Vanuatu Government Forwards Tax Plan To Council Of Ministers

Plan for corporate, personal income taxes opposed by private sector

By Dan McGarr

PORT VILA, Vanuatu (Vanuatu Daily Post, July 19, 2017) – The government’s controversial on-again-off-again tax plan has been submitted to the Council of Ministers against the objections of the private sector.

The plan, which is substantially unchanged from the draft released last year, was submitted to Finance Minister Gaetan Pikioune on July 14.

Only the dates have changed since the Revenue Review Committee first issued its draft proposal. Under the new plan, both personal and corporate income taxes would be imposed beginning July 1 2018.

VIPA and company registration fees would be reduced at the same time. Rent taxes, business license fees and turnover taxes would be repealed on the same day. Import duties would be reduced by about 65% over a five year period. Stamp duties, offshore registration fees and associated costs would see reductions beginning on January 1, 2019.

The impact of the new tax regime would be reviewed at six and twelve month intervals.

Other recommendations arising from the review include general statements concerning accountability, transparency and efficiency in the new tax administration, efforts to modernise Customs and Inland Revenue and a comprehensive review of non-tax revenues.

The proposed rates for personal and corporate income taxes remain the same as in the original proposal. The report contains much more detailed rebuttals of some of the many objections raised during the consultation process, and investigates several alternate proposals before rejecting them, largely along the same grounds as those presented during the consultation process.

Still missing from the report, however, is any analysis considering the impact of the proposed revenue reforms on inflation, employment or GDP.

In defending the lack of analysis, the government states, “The overall impact of the reform package on GDP cannot be estimated because it will depend on how the Government spends the additional revenue.”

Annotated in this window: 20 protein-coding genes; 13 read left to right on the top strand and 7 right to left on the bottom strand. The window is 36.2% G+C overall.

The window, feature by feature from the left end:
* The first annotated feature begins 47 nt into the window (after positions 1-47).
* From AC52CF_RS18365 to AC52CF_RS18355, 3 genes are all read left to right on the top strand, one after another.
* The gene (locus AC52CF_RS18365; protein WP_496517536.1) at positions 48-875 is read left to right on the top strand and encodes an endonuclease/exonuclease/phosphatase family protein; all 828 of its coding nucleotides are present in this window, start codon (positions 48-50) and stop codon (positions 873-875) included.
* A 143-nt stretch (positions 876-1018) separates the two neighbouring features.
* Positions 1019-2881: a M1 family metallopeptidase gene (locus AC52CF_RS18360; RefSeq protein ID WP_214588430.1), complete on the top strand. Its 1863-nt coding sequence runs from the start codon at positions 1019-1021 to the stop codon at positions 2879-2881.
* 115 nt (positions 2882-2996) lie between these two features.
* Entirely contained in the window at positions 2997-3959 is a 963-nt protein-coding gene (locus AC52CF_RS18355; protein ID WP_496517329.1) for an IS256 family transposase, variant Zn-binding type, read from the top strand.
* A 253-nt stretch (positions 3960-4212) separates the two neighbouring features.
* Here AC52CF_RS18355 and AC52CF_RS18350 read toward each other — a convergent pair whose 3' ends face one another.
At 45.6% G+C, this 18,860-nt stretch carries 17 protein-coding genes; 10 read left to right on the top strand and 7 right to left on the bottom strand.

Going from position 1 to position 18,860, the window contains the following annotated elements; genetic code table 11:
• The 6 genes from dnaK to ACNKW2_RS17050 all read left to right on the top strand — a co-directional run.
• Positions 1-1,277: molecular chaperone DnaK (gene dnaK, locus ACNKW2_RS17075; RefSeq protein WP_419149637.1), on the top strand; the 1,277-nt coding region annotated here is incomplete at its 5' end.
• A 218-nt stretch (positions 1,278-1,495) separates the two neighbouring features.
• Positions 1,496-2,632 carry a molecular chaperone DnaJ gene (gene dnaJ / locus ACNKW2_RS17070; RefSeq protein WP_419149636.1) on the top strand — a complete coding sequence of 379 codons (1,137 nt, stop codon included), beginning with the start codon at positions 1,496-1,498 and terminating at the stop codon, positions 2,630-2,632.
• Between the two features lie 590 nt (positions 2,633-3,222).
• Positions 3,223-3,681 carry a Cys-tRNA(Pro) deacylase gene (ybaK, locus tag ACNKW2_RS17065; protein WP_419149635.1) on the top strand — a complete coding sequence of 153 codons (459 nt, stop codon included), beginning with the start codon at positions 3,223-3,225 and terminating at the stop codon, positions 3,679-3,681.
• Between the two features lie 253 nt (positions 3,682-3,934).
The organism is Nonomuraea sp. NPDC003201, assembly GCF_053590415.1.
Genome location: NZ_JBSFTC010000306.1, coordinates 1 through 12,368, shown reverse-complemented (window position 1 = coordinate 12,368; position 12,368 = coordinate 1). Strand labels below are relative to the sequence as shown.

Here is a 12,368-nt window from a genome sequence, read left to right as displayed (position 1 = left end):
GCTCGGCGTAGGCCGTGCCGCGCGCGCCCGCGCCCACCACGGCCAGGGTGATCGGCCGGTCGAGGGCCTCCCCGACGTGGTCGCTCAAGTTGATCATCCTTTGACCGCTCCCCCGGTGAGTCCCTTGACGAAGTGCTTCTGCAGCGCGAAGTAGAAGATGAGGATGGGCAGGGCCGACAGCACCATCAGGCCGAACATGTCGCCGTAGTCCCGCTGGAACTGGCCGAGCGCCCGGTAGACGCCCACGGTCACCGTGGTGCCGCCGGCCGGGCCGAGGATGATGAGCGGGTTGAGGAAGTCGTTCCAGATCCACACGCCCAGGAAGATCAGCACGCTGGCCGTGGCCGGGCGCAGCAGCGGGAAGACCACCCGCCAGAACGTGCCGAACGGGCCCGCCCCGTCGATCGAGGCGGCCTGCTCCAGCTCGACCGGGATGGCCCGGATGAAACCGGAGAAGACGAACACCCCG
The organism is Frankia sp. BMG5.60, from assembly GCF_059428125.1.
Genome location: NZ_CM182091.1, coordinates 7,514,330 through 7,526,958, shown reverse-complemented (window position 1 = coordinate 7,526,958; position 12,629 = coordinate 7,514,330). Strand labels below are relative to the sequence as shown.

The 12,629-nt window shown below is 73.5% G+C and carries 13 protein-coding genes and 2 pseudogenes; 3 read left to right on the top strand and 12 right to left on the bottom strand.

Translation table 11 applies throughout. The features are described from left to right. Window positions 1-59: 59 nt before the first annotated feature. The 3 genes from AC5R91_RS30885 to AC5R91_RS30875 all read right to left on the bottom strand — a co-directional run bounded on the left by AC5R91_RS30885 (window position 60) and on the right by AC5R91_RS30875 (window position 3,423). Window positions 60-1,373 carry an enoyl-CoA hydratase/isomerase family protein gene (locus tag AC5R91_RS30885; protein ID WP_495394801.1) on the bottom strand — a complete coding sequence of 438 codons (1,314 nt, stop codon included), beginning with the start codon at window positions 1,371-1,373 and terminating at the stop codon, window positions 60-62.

Also absent is any explanation of the basis for the projected revenues, which were roundly rejected by Vanuatu economic experts when the draft proposal was circulated.

New to this report was a summary of the rural consultations, which included some novel insights, including widespread support for income taxes, and a sense that the VT 750,000 [US$7,060] income threshold should be lowered.

The report painstakingly and at length makes the case for the fairness of the plan, and uses a number of metrics to place Vanuatu firmly in the middle ranks of capitalist nations in terms of income equity & distribution, per capita tax burden and the cost of doing business.

The plan argues that the number of people liable to pay personal income tax is in the neighbourhood of 15,000, based on 2015 employment numbers. That’s more than double the estimate originally computed by the Daily Post, in the absence of government-supplied figures.

The number of taxable companies, however, remains undisputed at 785.

According to that calculation, an average of VT2.8 million [US$26,400] annually would be paid per company in the first 12 months. That number would have to rise significantly—by 40% in just a few years—in order to meet revenue projections. The total cost to individual companies would vary greatly, however, with a majority paying well below the average, and a minority well above that rate.

A dissenting letter from Private Sector representative Thomas Bayer was included in the report. The dissent reaffirms its support for the Vanuatu Chamber of Commerce proposal to raise the VAT instead of imposing personal and corporate income taxes. It details other reservations and accuses the government of implementing a ‘hidden agenda’, seeking tax information in order for it to be shared overseas.

For its part, the RRC flatly denies the accusation that the efforts are being driven by foreign interests, but admits that it intends to standardise its cross-border tax information sharing shortly after the reforms are implemented.

The full text of Mr Bayer’s letter will be published in the upcoming issue of the Vanuatu Business Review.

The Daily Post will publish extensive analysis and reaction in the coming days.

Vanuatu Daily Post
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